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Seattle Mariners

No sweep for M’s

Sun., May 29, 2011, 9:31 p.m.

Yankees rough up Vargas to win series finale

SEATTLE – If it all seemed too good to be true, Seattle Mariners fans, that’s because it was.

The once-left-for-dead Mariners were within one win of sweeping the mighty New York Yankees, only to see it come crashing down in a disastrous third inning.

Left-hander Jason Vargas got touched up for the second start in a row, aging right fielder Ichiro Suzuki continued to struggle at the plate, and the Mariners’ run of success came to a thunderous end by way of a 7-1 loss at Safeco Field on Sunday.

Vargas went just three innings, allowing six runs on five hits and four walks, to fall to 3-3 on the season. After yielding a total of one earned run in his first three starts this month, Vargas has gotten tagged for 11 earned runs over 72/3 innings of his last two starts.

“He was behind in the count a lot (Sunday), and he wasn’t quite aggressive,” Wedge said.

Vargas admitted that facing the Yankees’ lineup was “a bit of a struggle” Sunday afternoon.

His worst inning came in the third, when the Yankees sent all nine batters to the plate and scored five runs on four hits. The second out of that inning came on a put-out at home plate, after third baseman Chone Figgins scooped up a ground ball and threw to catcher Chris Gimenez, who made a nifty block of the plate to get baserunner Derek Jeter. After that play, the Yankees rattled off a single, walk, double and triple to push across five runs before Vargas struck out his final batter of the inning and the game on his 82nd pitch.

Due to a solo home run that Nick Swisher drilled over the left-field fence an inning earlier, the Mariners found themselves in a 6-0 hole. The deficit got as big as 7-0 before Seattle stopped the bleeding with a sixth-inning solo home run by Justin Smoak.

In front of a surprisingly pro-Yankees crowd at Safeco Field, the Mariners couldn’t get much of anything going offensively. New York starter CC Sabathia was in control for most of the game, with the slight exception of a rare Seattle threat in the bottom of the fifth.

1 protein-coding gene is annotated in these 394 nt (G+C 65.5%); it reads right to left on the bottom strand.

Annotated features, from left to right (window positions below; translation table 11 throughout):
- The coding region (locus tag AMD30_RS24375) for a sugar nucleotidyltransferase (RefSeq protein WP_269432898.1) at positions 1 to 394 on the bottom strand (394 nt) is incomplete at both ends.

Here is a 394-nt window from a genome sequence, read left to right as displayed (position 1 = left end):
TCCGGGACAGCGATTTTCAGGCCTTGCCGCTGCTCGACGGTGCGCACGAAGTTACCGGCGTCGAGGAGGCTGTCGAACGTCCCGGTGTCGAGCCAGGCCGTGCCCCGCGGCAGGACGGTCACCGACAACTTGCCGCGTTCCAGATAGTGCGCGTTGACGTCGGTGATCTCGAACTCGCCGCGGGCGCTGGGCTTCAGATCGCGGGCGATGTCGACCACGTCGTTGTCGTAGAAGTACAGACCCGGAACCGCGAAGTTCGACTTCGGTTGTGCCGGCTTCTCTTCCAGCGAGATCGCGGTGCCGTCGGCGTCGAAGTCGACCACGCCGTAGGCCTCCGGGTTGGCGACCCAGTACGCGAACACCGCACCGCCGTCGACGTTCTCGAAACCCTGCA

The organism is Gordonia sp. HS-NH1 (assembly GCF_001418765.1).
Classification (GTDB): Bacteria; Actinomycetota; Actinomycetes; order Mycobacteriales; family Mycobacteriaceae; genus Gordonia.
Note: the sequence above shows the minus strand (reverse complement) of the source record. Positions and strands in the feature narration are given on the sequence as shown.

In that inning, two walks and a Jack Wilson single allowed the M’s to load the bases with one out and leadoff hitter Suzuki at the plate. Suzuki grounded into a double play to end the inning.

Suzuki went 0 for 4 to continue his struggle at the plate. He is 1 for 14 during the current homestand and is batting .204 in May.

Even before Sunday’s game, Wedge seemed frustrated by the 37-year-old right fielder’s struggles at the plate.

“I think he’s trying to do too much,” Wedge said before the game. “Ichiro’s a tough one for me. Very unique style, and it’s tough to dissect. He knows himself better than anybody.”

Wedge went on to say that the two hitters atop his order – Suzuki and Figgins – have been a source of offensive frustration as of late.

“Safe to say, we’re keeping a close eye on both those guys right now,” Wedge said before the duo went a combined 0 for 8 in Sunday’s loss.

The Mariners didn’t score on Sabathia (6-3) until the bottom of the sixth, when Smoak lined a 94-mph fastball into the Seattle bullpen in left-center field for a solo shot. That marked Smoak’s team-leading seventh home run of the season and his first since May 13.

Sabathia allowed five hits and one run while throwing 118 pitches over eight innings. In his last four starts against Seattle, Sabathia has allowed just three earned runs in 29 innings.

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